What distinguishes you that causes people to choose Aly Bandali, and why do they do business with you, why have they hired you, over your competitors?
… Trust. When you meet people they hand you some trust – and then they see what you do with it.
How would you describe your leadership/management style?
… I try to be self-aware, but I’m unfinished! Able to be vulnerable, understanding. I can’t possibly know it all, so I surround myself with right people and try to stay out of their way …
… um … yes, I do.
What do you lose sleep over, what do you worry about?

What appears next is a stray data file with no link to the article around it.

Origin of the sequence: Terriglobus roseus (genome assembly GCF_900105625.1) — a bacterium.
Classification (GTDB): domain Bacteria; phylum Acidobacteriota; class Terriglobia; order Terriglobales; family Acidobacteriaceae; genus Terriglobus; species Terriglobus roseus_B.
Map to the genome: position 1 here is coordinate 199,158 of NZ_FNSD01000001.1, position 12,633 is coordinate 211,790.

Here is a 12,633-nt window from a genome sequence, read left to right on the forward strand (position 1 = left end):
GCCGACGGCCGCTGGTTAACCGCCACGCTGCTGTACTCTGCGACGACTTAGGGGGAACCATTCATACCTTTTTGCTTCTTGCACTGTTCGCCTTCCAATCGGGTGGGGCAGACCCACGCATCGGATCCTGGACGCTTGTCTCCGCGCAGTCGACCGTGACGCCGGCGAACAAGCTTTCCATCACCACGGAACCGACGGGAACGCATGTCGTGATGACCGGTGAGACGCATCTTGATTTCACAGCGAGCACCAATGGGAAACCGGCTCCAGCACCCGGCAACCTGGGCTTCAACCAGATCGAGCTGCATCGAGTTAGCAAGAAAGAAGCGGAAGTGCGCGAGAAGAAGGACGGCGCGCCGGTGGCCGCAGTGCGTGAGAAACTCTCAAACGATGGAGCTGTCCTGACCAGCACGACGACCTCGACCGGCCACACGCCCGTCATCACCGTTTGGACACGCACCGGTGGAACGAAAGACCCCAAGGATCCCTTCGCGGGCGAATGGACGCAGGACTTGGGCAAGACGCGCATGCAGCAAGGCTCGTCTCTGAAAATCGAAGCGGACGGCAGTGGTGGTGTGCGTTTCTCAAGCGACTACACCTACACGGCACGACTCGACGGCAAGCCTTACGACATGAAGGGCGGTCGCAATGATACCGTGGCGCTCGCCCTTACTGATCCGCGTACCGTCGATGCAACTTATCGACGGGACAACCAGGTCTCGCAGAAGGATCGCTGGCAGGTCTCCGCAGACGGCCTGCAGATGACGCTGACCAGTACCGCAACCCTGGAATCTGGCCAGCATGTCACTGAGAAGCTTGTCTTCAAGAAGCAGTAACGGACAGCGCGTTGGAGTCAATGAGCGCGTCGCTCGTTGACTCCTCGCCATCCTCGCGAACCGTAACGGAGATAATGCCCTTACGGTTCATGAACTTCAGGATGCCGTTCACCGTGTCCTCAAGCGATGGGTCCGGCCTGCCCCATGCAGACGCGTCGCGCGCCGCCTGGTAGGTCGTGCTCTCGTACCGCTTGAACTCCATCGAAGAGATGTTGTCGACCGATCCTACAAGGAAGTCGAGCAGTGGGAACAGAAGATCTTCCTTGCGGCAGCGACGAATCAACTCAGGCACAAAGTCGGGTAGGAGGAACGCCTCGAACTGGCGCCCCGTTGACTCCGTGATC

… I worry, am I making a difference? I’ve always felt a lot of influence and pressure from our parents – to make a difference in the world. In our culture we are encouraged to be ambitious in order to be successful so we can make a difference.
Who or what influenced you most – that has made a difference in your life, or that was a major turning point?
… first, being a refugee – seeing what my parents went through; marriage/family/Farah – the kids part changes your life – living up to the expectations you want to see in them. Community – being part of the Ismaili community, the social structure as well as the spiritual side – and I’m still friends with a core group I grew up with.
… I love spending time with my family, golf (14 handicap).
What do you read?
… mostly leadership books, lots of Twitter … and many online news sources.